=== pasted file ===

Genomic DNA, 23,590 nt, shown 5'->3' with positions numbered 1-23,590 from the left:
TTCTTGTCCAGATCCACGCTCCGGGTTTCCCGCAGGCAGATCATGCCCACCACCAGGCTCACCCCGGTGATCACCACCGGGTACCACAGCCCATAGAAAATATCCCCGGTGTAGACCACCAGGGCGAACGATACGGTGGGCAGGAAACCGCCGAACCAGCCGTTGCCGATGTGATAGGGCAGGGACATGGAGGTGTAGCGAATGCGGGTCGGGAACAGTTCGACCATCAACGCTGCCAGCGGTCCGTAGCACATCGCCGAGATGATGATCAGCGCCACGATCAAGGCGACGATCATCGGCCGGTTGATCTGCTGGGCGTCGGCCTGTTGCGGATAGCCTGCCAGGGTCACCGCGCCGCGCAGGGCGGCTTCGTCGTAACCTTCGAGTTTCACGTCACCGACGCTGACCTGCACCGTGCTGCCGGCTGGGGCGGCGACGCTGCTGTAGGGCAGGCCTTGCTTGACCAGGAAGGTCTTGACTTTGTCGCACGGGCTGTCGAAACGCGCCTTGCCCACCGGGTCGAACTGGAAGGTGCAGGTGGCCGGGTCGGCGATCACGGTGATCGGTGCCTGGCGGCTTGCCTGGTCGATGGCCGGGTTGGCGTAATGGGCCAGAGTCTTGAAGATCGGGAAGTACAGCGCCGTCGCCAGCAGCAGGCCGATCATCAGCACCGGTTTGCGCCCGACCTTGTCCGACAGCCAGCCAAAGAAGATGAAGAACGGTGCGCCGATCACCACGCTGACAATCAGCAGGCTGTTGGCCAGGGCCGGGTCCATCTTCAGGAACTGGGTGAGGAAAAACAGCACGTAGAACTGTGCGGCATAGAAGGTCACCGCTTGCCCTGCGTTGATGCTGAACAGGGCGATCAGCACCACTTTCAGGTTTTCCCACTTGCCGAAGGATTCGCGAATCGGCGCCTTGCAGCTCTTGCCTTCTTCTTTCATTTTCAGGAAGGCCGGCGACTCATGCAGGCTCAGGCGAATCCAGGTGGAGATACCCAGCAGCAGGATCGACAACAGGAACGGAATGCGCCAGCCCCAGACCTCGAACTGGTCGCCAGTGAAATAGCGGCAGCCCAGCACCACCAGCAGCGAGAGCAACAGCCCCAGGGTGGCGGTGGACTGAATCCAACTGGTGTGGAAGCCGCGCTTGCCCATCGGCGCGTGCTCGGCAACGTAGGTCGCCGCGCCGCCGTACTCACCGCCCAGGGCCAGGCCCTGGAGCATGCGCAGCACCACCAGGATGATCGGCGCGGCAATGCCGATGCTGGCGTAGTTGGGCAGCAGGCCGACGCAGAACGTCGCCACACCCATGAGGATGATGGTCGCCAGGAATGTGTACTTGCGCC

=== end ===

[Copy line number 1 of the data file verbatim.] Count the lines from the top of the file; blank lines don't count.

Genomic DNA, 23,590 nt, shown 5'->3' with positions numbered 1-23,590 from the left: